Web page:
NOGALES, Ariz.– An alarming trend is spreading along the U.S. and Mexico border — cartels are hiring American children as young as 12 years old to smuggle drugs and weapons.
“It’s a problem, we know it’s there," said Tucson Sector Border Patrol agent Alan Regalado. "We’re trying to mitigate that issue through education and prevention.”
According to the U.S. Customs and Border Protection, in fiscal year 2018 there were 36 children arrested for narcotics at Arizona’s ports of entry. In fiscal year 2019, that number jumped to 57. So far in fiscal year 2020, which started in October, there’s been 17 arrests.
After noticing this increasing trend, Regalado decided to start the T.E.A.M. Kids program, also known as "Together Educating and Mentoring Kids," to warn students about border recruiters.
He said they soon noticed the need to implement the program as early as elementary school.
“We went out to local high schools and I noticed that students were already recruited at that point," Regalado said, adding that the information should be taught at an earlier stage in their lives.
Schools across the Southwest already have similar programs, such as Operation Detour, which is taught in middle and high schools, and the D.A.R.E. program, both of which try to combat violence and substance abuse. But agent Regalado deemed crucial to start his program earlier on in a child's life.
“There’s kids now being recruited in Phoenix, Tucson, not only for northbound activity but also southbound, where they are taking weapons from the United States into Mexico," he noted, "so it’s not just the narcotics coming from Mexico into the United States," said Regalado.
The Santa Cruz County Attorney’s Office has already prosecuted three children this year alone.
“As the county attorney I have the option of charging juveniles as adults if they’re 14 years of age or older and they commit a class two felony, said Santa Cruz County Attorney George Silva. "Normally when they are transporting drugs for sale it’s going to be a class two felony,” he explained.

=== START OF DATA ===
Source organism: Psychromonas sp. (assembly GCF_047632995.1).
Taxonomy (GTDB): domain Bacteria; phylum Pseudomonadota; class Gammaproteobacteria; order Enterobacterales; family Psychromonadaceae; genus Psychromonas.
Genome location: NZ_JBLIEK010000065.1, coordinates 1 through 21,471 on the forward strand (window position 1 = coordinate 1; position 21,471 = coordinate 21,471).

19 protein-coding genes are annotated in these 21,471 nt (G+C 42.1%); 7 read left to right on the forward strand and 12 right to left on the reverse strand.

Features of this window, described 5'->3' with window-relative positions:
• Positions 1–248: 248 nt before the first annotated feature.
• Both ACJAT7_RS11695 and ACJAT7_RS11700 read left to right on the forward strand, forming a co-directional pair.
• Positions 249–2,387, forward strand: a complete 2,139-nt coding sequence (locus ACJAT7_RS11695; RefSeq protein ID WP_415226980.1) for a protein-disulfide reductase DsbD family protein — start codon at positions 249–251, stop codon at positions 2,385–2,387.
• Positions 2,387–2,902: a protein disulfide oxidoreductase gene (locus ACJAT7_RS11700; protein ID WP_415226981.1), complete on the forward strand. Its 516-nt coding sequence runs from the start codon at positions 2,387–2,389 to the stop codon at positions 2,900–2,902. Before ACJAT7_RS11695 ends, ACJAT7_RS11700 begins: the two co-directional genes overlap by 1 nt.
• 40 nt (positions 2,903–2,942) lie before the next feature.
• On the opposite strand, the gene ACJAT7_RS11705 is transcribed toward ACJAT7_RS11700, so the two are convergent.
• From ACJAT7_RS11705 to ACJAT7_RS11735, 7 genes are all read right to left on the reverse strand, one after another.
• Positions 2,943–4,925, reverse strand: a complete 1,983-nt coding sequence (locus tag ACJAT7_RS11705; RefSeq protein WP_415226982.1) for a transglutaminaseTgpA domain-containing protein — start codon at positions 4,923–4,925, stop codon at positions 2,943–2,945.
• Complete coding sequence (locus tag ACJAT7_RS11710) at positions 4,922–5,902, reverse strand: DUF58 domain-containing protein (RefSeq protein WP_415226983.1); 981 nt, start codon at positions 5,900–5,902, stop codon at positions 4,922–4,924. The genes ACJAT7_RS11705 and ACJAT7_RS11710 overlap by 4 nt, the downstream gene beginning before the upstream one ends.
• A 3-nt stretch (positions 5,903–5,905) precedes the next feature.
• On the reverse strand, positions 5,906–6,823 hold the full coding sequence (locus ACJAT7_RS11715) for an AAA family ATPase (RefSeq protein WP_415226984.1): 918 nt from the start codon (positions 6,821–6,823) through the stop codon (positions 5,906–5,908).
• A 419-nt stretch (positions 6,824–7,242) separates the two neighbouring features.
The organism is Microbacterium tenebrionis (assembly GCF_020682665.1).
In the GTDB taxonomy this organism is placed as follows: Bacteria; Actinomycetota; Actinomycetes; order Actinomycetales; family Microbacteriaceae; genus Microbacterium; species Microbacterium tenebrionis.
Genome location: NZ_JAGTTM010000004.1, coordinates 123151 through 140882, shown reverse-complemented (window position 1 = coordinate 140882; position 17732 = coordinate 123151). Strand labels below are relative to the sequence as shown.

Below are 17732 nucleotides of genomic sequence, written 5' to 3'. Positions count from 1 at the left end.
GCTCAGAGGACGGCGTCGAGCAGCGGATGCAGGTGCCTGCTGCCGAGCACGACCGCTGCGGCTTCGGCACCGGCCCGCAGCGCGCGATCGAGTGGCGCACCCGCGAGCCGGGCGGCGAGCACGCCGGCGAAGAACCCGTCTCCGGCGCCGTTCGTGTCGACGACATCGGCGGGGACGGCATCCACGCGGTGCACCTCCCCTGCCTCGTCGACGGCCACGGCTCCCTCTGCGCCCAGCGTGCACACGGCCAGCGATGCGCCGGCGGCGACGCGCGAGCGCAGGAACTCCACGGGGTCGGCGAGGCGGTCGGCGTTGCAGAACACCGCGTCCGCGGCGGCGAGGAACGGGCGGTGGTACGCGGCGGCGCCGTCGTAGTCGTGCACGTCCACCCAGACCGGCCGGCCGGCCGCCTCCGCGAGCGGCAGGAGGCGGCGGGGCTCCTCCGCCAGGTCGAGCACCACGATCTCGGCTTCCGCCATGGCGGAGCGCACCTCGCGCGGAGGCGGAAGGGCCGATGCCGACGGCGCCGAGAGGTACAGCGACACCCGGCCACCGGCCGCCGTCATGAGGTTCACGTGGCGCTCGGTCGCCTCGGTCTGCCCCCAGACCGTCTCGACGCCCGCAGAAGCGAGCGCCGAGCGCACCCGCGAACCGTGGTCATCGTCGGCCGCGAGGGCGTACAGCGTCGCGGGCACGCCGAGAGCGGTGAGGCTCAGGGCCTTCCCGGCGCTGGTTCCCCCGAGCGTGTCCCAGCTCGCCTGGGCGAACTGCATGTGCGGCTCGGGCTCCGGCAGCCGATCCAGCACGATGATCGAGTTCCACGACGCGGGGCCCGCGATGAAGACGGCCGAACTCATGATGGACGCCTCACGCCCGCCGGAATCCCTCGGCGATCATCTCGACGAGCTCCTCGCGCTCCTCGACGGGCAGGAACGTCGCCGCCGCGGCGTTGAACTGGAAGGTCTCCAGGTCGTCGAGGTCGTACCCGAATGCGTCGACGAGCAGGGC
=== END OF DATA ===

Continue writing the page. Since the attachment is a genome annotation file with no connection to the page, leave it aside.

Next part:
The Santa Cruz County Attorney’s Office helps out with the T.E.A.M. Kids program by going into schools and talking with children about drug cartels activity and the cases they’ve prosecuted.
“At this school I had promised the kids that if you are caught with dangerous drugs I’m sending you to prison and that’s what ended up happening to this 17 year old...this student was an honor roll student, you know he was a very good student, he wanted to go NAU and he wanted to study criminal justice, so he thought 'I can’t afford to go to college so one way of being able to pay for my college is to run dope,'” said Silva.
Silva said his team is always trying get the upper hand. He explained that once the cartels realize children are being arrested, they move onto the elderly and pregnant women to smuggle the items instead. Eventually they circle back to using children.
“[Children] do it because they think it’s cool but they also do it because of the easy money… the minimum sentence is 3.5 years and obviously prosecuting them as adults means that they would be convicted felons for the rest of their lives,” said Silva.
T.E.A.M. Kids is a four week program focusing on the signs of criminal exploitation as well as the dangers of becoming involved with a cartel.
Agent Regalado warns students that cartel recruitment happens through social media, video games and word of mouth.
“These teenagers are either smuggling in vehicles, they’re smuggling on their body and in their body so it’s very dangerous,” said Regalado.
T.E.A.M. Kids also hosts a "parent symposium," which educates adults in the community. Agent Regalado said more than 400 people came to their last event in Phoenix this past November.
The T.E.A.M. Kids program is hoping to reach out to schools across the entire state and eventually branch out across the Southwest. Their next local event will be held in Santa Cruz County in April.